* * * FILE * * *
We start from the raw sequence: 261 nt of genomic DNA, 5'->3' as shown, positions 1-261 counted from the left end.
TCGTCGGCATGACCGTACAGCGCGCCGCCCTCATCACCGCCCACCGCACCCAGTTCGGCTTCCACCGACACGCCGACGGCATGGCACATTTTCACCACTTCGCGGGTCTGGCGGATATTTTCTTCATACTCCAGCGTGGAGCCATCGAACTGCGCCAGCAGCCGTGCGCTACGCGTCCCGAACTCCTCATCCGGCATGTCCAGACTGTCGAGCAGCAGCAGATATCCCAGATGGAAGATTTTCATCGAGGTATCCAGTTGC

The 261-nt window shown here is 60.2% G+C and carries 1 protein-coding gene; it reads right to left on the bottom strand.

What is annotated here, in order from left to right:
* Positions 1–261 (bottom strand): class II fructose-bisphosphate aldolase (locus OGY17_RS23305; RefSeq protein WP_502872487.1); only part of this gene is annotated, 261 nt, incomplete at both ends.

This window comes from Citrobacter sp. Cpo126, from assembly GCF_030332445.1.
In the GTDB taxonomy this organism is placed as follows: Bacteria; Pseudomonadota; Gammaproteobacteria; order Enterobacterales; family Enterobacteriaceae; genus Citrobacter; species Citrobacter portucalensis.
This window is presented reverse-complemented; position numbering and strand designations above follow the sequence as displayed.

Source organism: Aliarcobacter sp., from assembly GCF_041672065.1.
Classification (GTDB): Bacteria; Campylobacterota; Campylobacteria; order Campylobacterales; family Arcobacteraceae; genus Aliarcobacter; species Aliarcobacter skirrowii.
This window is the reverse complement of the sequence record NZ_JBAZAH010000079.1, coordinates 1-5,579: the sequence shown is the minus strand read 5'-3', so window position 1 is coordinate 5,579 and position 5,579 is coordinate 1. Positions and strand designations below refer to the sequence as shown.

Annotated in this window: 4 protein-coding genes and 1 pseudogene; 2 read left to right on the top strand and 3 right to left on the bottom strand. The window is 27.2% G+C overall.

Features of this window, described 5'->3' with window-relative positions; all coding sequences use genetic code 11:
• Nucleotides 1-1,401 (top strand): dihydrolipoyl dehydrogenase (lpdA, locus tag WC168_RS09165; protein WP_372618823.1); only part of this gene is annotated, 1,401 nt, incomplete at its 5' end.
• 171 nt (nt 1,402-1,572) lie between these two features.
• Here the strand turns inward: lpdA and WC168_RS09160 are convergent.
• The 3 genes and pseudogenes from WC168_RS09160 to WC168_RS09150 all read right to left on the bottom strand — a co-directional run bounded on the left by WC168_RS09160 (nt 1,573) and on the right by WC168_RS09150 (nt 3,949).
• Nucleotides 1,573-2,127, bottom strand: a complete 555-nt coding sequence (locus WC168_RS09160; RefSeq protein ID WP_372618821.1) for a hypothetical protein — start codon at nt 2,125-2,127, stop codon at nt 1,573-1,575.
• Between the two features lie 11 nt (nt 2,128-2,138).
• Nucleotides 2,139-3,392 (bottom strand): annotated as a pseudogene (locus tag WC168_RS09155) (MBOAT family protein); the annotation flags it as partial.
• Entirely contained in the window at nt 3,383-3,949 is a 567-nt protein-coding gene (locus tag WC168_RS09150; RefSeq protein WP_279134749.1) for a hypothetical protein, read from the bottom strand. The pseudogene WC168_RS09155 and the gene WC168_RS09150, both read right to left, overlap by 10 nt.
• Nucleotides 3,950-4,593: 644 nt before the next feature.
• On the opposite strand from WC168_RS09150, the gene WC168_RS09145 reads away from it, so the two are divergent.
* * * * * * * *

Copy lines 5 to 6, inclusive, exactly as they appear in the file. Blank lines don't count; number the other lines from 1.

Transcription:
* Positions 1–261 (bottom strand): class II fructose-bisphosphate aldolase (locus OGY17_RS23305; RefSeq protein WP_502872487.1); only part of this gene is annotated, 261 nt, incomplete at both ends.

This window comes from Citrobacter sp. Cpo126, from assembly GCF_030332445.1.